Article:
Serving despite segregation: No. 2 Construction Battalion

By Andrew Horrall

Library and Archives Canada (LAC) holds the largest collection of records documenting No. 2 Construction Battalion, a segregated unit of the Canadian Expeditionary Force in the First World War. Over 800 Black men served with the unit. They wanted to fight, but racist attitudes among political and military leaders, and in society in general, prevented them from serving in the front lines. Instead, the unit was assigned to the Canadian Forestry Corps. The men spent the war in the French Alps, cutting down trees, milling raw logs into finished lumber and transporting the wood to the railway. The work was vital, since huge quantities of wood were needed to build and reinforce front-line defences, but it was far from the type of service that the men had hoped for.

A black-and-white drawing of a badge in the shape of a shield. At the top is a royal crown and a banner reading “Canada Overseas.” Beneath are the words “No. 2” above another banner with the word “construction.” Maple leaves adorn each side, and a wooden bridge below the crown and a tool under the second banner symbolize that the unit’s members were builders.

The cap badge for No. 2 Construction Battalion (e011395922)

LAC has identified about 830 men who served in the unit at some point during the war. This is about 200 more names than are generally associated with the unit. The discrepancy reflects the fact that most studies have relied on the “nominal roll” compiled on the day that the unit left Canada for England, in March 1917. By re-examining the records in the collection, LAC experts identified many men who served with the unit after it sailed. Their names do not appear on the nominal roll because they were not in the unit on the day it left Canada. While we believe that every man who served with the unit has been identified, additional members may come to light.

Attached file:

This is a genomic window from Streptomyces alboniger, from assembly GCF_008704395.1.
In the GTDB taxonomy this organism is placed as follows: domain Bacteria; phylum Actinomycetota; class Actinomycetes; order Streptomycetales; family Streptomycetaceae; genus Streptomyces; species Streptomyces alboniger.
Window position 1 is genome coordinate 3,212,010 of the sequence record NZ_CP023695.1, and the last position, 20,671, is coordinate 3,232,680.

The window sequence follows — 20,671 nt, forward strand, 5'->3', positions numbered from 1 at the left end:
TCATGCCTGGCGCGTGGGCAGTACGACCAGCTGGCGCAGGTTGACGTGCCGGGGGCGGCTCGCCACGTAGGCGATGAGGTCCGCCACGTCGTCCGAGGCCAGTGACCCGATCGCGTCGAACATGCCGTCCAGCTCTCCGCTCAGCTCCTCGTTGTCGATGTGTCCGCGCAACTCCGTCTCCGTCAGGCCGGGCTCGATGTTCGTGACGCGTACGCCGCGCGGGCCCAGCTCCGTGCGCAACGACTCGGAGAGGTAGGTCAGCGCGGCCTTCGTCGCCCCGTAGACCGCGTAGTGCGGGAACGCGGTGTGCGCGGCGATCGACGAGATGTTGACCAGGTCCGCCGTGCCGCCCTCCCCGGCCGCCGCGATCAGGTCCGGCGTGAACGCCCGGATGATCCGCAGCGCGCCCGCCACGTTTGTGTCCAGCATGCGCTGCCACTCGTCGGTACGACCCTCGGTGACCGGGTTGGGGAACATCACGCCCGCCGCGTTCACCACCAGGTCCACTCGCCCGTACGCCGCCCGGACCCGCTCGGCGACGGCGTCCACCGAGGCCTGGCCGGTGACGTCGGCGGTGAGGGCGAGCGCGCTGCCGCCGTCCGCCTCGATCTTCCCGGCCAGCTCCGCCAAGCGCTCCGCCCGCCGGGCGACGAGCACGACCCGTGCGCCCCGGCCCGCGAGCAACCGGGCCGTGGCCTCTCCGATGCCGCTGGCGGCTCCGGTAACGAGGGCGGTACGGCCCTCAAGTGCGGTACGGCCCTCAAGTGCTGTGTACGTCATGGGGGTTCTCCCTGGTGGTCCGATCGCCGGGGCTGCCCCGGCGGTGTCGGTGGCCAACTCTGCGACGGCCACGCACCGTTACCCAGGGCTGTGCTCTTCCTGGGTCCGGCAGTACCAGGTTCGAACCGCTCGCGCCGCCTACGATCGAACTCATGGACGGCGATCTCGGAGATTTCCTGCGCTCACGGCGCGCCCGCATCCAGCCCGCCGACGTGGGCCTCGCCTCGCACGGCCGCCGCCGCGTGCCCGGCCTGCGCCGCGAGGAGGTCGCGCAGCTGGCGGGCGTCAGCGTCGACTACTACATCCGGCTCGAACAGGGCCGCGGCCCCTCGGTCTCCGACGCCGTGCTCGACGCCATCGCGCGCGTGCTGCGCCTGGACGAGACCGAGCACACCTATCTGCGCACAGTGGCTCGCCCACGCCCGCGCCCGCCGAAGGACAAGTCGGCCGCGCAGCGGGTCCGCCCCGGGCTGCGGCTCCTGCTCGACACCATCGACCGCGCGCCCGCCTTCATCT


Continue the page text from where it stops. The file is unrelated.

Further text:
The unit was mobilized at Truro, Nova Scotia, in July 1916. It recruited from established Black communities in the Maritimes, southwestern Ontario, and across Canada, the Caribbean and the United States. At least two members were from much farther away: Cowasjee Karachi (regimental number 931759) came from modern-day Yemen, and Valdo Schita (regimental number 931643) was born near Johannesburg, South Africa.

A black-and-white photograph depicting 21 soldiers. They are casually posed outdoors, either sitting or standing on a pile of long wooden planks. Eight of the men appear to be in Russian uniforms, and the rest are Canadians, including two Black men.